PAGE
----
Shadorma: Blue Fire

Look back on
That first rehearsal:
Slow, halting,
Hesitant;
Bows like boats’ masts in a storm,
Brows and lips drawn tight.

A long term’s
Project, building up
Note by note
Bar by bar,
Finding their way in, feeling it
In fingers, feet, heart.

One week left
And decision time:
Fast or slow?
Yes or no?
Play the notes, or the music?
Be safe or sorry?

Concert night.
Packed to the rafters.
They walk in,
Take their seats.
Silence. Bows rise as one. Hold.
One two three breathe in

A shiver
Down my back. Throat tight.
Fiddles soar
Cellos growl
Breathless semiquaver runs.
A blue fire blazes.

Three and off.
Stand, bows held aloft.
The room roars
And my heart
Sings like Appalachia
On a bright spring day.

 
 

On Saturday evening, my daughter played violin in a concert with the String Orchestra run by our magnificent County Music Service. The highlight was the Appalachian-style Blue Fire Fiddler by the American composer and conductor Soon Hee Newbold. They’ve been working on it since Christmas, but even just a week ago, the teachers weren’t sure it would be ready. It was. Two days later, it still makes me hot and cold all over just thinking about it. Magical, glorious, wonderful stuff. N.

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9 thoughts on “Shadorma: Blue Fire

  1. This made me smile, it must be wonderful to hear her play, I bet you were proud 🙂 I shall google up the music! And you have found your way in the Shadorma, you have really mastered that form! x

  2. This is fabulous Nick! A great poem, and what a wonderful experience for you to hear your daughter play this. It sounds like some challenge; its a beautiful piece of music, and brought goosebumps to me so I can imagine how it affected you, proud dad! 😊 X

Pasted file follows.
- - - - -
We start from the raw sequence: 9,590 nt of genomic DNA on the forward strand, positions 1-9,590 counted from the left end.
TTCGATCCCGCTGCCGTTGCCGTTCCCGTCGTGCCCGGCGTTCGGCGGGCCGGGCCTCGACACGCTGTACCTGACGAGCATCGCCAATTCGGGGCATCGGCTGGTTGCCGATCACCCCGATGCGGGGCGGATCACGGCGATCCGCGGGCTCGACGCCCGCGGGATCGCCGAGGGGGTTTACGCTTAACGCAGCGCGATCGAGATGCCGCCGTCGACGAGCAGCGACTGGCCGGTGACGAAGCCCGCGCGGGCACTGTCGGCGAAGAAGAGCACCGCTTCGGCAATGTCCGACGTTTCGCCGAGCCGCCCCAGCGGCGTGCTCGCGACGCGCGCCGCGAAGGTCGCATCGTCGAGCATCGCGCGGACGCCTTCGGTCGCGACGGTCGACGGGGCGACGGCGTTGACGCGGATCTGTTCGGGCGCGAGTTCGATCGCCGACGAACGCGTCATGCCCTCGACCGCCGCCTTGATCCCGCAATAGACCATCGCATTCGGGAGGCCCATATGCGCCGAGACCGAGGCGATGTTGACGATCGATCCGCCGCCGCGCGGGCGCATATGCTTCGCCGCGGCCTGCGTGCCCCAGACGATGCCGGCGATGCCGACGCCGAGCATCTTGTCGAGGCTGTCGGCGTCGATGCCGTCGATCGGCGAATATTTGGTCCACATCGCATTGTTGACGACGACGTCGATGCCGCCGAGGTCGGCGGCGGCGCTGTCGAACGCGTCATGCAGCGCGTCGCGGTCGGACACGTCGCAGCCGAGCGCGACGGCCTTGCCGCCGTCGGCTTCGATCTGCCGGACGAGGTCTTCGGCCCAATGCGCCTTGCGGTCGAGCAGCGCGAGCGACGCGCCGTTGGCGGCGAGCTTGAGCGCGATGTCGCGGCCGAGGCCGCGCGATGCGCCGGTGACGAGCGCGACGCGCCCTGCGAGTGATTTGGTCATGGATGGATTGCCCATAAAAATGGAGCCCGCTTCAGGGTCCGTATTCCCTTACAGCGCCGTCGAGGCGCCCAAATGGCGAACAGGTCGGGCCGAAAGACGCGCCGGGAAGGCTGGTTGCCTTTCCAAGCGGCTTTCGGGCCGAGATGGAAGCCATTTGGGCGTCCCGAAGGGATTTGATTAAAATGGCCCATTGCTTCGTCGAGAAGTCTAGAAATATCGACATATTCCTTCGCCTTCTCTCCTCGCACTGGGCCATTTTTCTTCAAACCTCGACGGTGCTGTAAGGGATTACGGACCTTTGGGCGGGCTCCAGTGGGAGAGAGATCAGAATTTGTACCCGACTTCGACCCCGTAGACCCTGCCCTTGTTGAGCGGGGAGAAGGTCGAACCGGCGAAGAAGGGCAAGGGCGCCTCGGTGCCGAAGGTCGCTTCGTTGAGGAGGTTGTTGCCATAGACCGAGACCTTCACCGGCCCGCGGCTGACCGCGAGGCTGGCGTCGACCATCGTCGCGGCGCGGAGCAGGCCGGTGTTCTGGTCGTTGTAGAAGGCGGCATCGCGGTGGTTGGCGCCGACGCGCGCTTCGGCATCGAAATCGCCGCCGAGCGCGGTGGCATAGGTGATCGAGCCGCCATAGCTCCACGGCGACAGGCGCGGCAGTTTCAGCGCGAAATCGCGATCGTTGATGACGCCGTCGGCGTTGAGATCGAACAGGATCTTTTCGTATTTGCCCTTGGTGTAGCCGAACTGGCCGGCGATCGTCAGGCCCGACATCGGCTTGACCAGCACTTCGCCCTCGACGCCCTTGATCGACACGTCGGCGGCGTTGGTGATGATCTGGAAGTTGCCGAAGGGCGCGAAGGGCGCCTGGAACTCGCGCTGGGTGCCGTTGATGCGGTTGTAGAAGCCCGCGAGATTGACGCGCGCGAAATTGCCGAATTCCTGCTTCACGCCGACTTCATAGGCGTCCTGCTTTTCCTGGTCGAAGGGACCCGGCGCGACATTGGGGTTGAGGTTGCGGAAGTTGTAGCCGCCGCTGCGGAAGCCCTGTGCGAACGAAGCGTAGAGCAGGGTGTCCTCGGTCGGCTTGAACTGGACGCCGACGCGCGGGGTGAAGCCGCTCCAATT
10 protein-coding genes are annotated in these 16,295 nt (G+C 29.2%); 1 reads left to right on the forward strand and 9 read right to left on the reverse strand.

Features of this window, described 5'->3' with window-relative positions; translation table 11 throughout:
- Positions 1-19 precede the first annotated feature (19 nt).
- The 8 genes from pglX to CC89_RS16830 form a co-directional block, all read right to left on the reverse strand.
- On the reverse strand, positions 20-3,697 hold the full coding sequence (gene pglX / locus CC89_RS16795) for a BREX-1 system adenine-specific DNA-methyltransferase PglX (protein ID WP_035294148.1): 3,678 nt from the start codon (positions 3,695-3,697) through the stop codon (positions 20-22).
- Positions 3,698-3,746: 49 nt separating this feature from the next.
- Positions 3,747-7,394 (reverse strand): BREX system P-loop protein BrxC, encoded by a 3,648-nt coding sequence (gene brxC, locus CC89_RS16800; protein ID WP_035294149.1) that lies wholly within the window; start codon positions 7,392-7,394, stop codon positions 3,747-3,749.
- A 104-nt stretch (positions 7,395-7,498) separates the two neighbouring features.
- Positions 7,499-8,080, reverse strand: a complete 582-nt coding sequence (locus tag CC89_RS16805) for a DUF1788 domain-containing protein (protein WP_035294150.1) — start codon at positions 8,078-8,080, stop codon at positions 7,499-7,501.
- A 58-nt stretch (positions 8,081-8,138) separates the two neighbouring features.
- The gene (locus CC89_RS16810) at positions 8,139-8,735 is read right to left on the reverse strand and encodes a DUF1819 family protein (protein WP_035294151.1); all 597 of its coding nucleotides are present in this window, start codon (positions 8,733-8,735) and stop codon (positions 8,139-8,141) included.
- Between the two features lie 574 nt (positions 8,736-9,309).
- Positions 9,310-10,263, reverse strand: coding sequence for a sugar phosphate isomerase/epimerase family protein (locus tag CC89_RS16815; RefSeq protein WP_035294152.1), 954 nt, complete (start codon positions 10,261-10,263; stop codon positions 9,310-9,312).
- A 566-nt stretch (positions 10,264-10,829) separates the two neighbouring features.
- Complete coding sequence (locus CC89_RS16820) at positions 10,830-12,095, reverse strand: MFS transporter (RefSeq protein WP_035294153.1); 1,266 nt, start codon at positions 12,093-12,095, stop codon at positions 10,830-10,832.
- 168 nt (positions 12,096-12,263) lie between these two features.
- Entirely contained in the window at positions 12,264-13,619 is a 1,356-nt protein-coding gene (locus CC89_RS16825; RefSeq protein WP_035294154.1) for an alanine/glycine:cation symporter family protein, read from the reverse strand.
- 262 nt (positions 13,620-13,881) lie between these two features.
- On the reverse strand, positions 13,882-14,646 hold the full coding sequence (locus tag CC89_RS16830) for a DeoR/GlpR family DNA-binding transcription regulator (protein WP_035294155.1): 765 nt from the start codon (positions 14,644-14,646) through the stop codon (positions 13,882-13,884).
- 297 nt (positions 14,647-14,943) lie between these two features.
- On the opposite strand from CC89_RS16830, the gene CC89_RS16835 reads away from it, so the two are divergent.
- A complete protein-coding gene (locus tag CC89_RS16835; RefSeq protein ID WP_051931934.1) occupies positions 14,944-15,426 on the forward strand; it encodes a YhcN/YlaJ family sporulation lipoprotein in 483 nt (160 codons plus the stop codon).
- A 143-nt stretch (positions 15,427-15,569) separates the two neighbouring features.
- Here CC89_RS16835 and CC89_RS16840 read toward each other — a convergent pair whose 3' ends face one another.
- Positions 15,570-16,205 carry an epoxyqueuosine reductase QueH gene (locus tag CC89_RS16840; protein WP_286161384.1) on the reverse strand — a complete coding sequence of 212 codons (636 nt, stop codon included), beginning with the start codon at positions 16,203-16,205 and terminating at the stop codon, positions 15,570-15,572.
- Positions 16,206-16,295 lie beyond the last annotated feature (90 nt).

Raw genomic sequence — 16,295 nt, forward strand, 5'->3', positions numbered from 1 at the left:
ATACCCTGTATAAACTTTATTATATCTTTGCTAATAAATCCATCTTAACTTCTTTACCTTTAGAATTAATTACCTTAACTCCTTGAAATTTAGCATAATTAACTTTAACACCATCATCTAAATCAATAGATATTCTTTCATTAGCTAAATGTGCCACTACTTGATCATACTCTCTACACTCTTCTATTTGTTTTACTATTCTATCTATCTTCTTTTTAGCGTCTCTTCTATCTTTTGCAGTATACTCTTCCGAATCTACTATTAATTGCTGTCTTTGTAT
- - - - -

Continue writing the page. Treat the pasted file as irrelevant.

• Oh, I can’t tell you, Christine. I can feel myself welling up even now. What made it doubly, triply emotional is that, despite the fact that there were probably 200 kids taking part, and 500 people in the audience, the Music Service is facing a 50% cut in its budget. All the instrumental teachers (who are simply the most inspiring, talented and dedicated people you could ever hope to meet, anywhere) are having to reapply for their jobs after Easter – and unless there’s a drastic change of heart at County Hall, a third of them are going to be made redundant. Even worse, the reduced budget could make the Service ineligible for Arts Council funding as well, so it may eventually shut down altogether. All in the name of saving roughly what the leader of the County Council gets paid every year. It makes me so angry and upset I can hardly even write it down. But anyway, what a day it was. N.x

  3. Nick, when you write like this, telling a story and compressing words into music and fire, there is no better poet in the land. Music always moves you. I’ve got years of experience with your poetry to help me figure that out, and this particular spare form seems to really be something you have mastered. You are so close to your daughter too, and the combination of music, daughter, and tight language overflowing with description results in a really special poem. This is top flight work.

    • Thank you, Tom. I’ve always revelled in your description of me as a ‘sonneteer’, but I’m starting to feel I’m as much a ‘shadormer’ these days, too! It’s a form that really appeals to my professional instincts in its clarity and economy. And then to use it to describe something as profound and emotionally charged as music this feels pleasingly subversive. More than a week on and I still feel choked just thinking about the concert; and the Blue Fire Fiddler is still blazing in my mind like sunshine over the fields. It was my pleasure and privilege to share the moment with you all. N.

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